A review of the marketing plan can a relatively simple process or it can involve a formal review, known as an audit. The audit might consider such issues as prior marketing communications activity, an evaluation of what has been effective in the past, an outline of competitive advertising activity and a review of budgetary considerations.
The marketing plan can be expected to provide information about the company's long and short-term goals, competitive activity, the target market, product(s) offered, pricing strategy, distribution strategy and other promotional programs. All of this information has potential implications for developing the advertising program. The advertiser must study the marketing plan carefully and determine how to translate the marketing objectives into an advertising program.
The target market and target audience
Marketers and advertisers make a distinction between the target audience for an advertising message and the target market for a product or brand. By definition, the target audience is the intended audience for a given advertisement or message in a publication or broadcast medium, while the target market consists of all existing and potential consumers of a product, service or brand. For example, a company that aims to increase it share of loyalty might target brand switchers and non-loyal consumers with a proposed advertising campaign with messages designed to promote the benefits and rewards of customer loyalty. Thus the target audience for the advertising campaign will comprise only a subset of the total market as defined in the marketing plan. Careful perusal of the marketing plan will assist to define the optimal target audiences for a given advertising campaign.
Advertising strategy and distribution
The distribution strategy has implications for advertising. The target audience is likely to depend on whether the marketer is using a push or pull strategy. In a push strategy, the marketer advertises intensively with retailers and wholesalers, with the expectation that they will stock the product or brand, and that consumers will purchase it when they see it in stores. In contrast, in a pull strategy, the marketer advertises directly to consumers hoping that they will put pressure on retailers to stock the product or brand, thereby pulling it through the distribution channel. Thus the media options in a push strategy will be weighted towards trade magazines, exhibitions and trade shows while a pull strategy would indicate consumer oriented media.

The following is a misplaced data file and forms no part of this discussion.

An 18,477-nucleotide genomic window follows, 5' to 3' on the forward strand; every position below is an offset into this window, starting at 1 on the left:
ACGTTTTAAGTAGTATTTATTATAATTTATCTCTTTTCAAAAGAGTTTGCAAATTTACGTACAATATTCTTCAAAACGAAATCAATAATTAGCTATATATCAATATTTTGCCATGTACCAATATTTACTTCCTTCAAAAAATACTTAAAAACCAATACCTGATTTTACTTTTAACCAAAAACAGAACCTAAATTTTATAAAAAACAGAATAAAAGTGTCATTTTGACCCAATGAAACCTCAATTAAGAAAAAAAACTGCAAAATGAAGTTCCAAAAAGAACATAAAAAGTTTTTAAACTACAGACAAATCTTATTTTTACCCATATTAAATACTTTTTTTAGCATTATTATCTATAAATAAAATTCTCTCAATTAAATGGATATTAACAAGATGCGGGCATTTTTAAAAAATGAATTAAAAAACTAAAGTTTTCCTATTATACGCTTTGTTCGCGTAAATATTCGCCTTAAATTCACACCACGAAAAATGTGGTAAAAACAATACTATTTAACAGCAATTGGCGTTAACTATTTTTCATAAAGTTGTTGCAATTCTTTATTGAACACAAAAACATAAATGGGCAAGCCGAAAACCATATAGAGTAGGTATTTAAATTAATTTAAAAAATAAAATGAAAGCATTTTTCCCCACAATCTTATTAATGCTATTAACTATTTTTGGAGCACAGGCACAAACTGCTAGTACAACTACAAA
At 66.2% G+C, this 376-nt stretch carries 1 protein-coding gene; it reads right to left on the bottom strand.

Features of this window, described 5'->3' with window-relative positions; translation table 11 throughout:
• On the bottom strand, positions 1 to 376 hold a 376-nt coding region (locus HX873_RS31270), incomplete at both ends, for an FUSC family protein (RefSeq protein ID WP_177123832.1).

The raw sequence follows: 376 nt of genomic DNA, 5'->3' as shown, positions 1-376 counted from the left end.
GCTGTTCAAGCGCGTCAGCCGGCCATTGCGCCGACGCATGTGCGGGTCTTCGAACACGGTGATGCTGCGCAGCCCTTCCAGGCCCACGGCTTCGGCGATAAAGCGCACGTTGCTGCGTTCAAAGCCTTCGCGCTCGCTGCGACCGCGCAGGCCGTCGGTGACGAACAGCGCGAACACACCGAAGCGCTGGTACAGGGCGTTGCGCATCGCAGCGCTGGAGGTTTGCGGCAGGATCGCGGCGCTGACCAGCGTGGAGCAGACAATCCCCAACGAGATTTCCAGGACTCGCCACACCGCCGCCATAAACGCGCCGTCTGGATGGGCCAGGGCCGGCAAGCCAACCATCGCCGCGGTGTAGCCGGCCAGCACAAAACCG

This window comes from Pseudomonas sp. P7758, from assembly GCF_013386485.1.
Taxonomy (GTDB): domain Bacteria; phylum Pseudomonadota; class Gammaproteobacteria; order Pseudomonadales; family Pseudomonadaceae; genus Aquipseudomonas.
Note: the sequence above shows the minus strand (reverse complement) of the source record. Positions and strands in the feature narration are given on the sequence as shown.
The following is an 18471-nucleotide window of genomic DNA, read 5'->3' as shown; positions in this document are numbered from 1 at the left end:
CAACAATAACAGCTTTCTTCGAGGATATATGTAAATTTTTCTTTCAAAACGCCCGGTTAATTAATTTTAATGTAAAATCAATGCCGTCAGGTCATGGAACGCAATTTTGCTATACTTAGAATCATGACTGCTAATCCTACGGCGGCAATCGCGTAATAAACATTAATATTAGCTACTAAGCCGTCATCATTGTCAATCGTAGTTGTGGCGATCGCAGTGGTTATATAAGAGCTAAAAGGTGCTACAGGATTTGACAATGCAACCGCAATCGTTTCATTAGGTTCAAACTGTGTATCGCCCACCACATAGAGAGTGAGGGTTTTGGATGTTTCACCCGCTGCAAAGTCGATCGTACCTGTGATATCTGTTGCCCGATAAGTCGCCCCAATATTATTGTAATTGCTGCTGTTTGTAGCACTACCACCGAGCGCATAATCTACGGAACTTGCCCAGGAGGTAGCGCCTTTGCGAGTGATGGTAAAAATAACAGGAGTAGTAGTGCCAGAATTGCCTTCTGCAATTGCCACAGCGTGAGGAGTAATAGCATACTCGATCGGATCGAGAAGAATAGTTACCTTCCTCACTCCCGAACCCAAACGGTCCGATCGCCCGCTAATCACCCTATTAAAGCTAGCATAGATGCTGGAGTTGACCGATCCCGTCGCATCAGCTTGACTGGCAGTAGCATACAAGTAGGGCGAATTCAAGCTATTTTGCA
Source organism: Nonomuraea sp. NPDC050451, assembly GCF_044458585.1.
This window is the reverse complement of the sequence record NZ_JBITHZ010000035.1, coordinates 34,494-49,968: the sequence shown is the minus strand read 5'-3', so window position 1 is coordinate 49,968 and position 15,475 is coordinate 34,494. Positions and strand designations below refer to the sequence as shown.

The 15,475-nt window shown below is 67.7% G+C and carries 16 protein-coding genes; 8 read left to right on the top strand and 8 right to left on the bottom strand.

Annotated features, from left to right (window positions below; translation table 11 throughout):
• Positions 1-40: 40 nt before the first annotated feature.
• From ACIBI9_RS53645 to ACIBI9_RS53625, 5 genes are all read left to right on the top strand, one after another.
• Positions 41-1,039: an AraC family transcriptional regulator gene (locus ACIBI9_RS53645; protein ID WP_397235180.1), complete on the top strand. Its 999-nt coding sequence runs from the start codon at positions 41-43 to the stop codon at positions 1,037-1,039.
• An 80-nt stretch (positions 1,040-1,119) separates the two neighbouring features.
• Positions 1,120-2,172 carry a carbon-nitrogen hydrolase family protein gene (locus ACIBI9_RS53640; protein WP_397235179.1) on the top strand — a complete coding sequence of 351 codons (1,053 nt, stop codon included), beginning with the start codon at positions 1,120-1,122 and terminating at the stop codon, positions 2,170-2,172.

Setting advertising objectives
Advertising objectives are derived from marketing objectives. However, advertising objectives must be framed in terms of advertising effects. For example, a company's short-term marketing objective might be to increase sales response for a given brand. However, this objective would require that a large number of consumers are aware of the brand and are favourably disposed towards it. However, to make a final purchase, the consumer may need to inspect or try out the brand at the point-of-sale before making a final purchase decision. Advertising is an excellent tool for creating awareness and interest in a brand, however, it is less effective at turning that awareness and interest into actual sales. To convert interest into sales, different promotional tools such as personal selling or sales promotion may be more useful.
Any statement of advertising objectives must include measurement benchmarks - that is the norms against which advertising effectiveness will be evaluated.
Careers in advertising management
Advertising management is a career path in the advertising or marketing industries. Advertising and promotions managers may work for an agency, a public relations firm, a media outlet, or may be hired directly by a company to work in their in-house agency where they would take responsibility for communications designed to develop the company's brands or group of brands. In the agency environment, advertising managers are often known as account managers and their role involved work closely with client firms. In a marketing department, the advertising manager's position can include supervising employees, acting as a liaison between multiple agencies working on a project, or creating and implementing promotional campaigns.